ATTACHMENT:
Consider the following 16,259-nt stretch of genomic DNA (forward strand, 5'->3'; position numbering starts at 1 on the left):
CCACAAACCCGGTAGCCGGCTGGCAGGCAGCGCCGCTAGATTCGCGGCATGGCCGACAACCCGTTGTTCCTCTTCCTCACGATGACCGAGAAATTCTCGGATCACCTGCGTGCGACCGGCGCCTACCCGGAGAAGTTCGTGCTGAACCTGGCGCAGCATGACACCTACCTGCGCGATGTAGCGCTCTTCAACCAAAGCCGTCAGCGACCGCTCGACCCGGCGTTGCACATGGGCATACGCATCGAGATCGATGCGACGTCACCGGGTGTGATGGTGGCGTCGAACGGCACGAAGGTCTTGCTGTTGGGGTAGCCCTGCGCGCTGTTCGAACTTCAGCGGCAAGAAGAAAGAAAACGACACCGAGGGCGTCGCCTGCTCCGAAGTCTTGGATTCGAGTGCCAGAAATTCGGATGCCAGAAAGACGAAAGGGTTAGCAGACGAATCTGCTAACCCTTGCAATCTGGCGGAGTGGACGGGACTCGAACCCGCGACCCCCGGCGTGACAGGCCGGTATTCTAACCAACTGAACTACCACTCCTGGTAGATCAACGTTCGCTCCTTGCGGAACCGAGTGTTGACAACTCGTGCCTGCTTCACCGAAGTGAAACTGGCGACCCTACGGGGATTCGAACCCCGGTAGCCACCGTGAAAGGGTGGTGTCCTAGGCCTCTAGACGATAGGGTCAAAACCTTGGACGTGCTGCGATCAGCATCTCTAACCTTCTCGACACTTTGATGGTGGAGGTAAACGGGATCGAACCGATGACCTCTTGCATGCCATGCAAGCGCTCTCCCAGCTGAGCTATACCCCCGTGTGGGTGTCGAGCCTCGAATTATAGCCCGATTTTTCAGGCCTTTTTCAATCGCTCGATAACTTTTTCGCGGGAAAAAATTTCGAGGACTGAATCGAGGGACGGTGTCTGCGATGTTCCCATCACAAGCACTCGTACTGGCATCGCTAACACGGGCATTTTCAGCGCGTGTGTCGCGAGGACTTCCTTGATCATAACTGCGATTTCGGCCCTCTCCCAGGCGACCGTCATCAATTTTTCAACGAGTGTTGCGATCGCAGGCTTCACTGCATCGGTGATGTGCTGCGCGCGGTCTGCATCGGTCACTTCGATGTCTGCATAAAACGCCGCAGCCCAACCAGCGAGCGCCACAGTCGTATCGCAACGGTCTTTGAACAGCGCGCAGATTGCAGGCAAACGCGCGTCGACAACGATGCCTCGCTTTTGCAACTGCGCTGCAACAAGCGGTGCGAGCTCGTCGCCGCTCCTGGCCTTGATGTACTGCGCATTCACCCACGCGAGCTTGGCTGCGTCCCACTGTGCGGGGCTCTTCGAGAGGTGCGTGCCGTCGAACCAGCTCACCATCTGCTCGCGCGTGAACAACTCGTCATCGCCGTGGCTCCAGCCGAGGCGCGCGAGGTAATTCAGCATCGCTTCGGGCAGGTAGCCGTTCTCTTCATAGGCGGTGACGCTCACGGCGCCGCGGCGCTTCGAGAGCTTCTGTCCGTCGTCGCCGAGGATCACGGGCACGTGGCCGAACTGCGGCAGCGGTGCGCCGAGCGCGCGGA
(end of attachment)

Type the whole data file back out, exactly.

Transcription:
Consider the following 16,259-nt stretch of genomic DNA (forward strand, 5'->3'; position numbering starts at 1 on the left):
CCACAAACCCGGTAGCCGGCTGGCAGGCAGCGCCGCTAGATTCGCGGCATGGCCGACAACCCGTTGTTCCTCTTCCTCACGATGACCGAGAAATTCTCGGATCACCTGCGTGCGACCGGCGCCTACCCGGAGAAGTTCGTGCTGAACCTGGCGCAGCATGACACCTACCTGCGCGATGTAGCGCTCTTCAACCAAAGCCGTCAGCGACCGCTCGACCCGGCGTTGCACATGGGCATACGCATCGAGATCGATGCGACGTCACCGGGTGTGATGGTGGCGTCGAACGGCACGAAGGTCTTGCTGTTGGGGTAGCCCTGCGCGCTGTTCGAACTTCAGCGGCAAGAAGAAAGAAAACGACACCGAGGGCGTCGCCTGCTCCGAAGTCTTGGATTCGAGTGCCAGAAATTCGGATGCCAGAAAGACGAAAGGGTTAGCAGACGAATCTGCTAACCCTTGCAATCTGGCGGAGTGGACGGGACTCGAACCCGCGACCCCCGGCGTGACAGGCCGGTATTCTAACCAACTGAACTACCACTCCTGGTAGATCAACGTTCGCTCCTTGCGGAACCGAGTGTTGACAACTCGTGCCTGCTTCACCGAAGTGAAACTGGCGACCCTACGGGGATTCGAACCCCGGTAGCCACCGTGAAAGGGTGGTGTCCTAGGCCTCTAGACGATAGGGTCAAAACCTTGGACGTGCTGCGATCAGCATCTCTAACCTTCTCGACACTTTGATGGTGGAGGTAAACGGGATCGAACCGATGACCTCTTGCATGCCATGCAAGCGCTCTCCCAGCTGAGCTATACCCCCGTGTGGGTGTCGAGCCTCGAATTATAGCCCGATTTTTCAGGCCTTTTTCAATCGCTCGATAACTTTTTCGCGGGAAAAAATTTCGAGGACTGAATCGAGGGACGGTGTCTGCGATGTTCCCATCACAAGCACTCGTACTGGCATCGCTAACACGGGCATTTTCAGCGCGTGTGTCGCGAGGACTTCCTTGATCATAACTGCGATTTCGGCCCTCTCCCAGGCGACCGTCATCAATTTTTCAACGAGTGTTGCGATCGCAGGCTTCACTGCATCGGTGATGTGCTGCGCGCGGTCTGCATCGGTCACTTCGATGTCTGCATAAAACGCCGCAGCCCAACCAGCGAGCGCCACAGTCGTATCGCAACGGTCTTTGAACAGCGCGCAGATTGCAGGCAAACGCGCGTCGACAACGATGCCTCGCTTTTGCAACTGCGCTGCAACAAGCGGTGCGAGCTCGTCGCCGCTCCTGGCCTTGATGTACTGCGCATTCACCCACGCGAGCTTGGCTGCGTCCCACTGTGCGGGGCTCTTCGAGAGGTGCGTGCCGTCGAACCAGCTCACCATCTGCTCGCGCGTGAACAACTCGTCATCGCCGTGGCTCCAGCCGAGGCGCGCGAGGTAATTCAGCATCGCTTCGGGCAGGTAGCCGTTCTCTTCATAGGCGGTGACGCTCACGGCGCCGCGGCGCTTCGAGAGCTTCTGTCCGTCGTCGCCGAGGATCACGGGCACGTGGCCGAACTGCGGCAGCGGTGCGCCGAGCGCGCGGA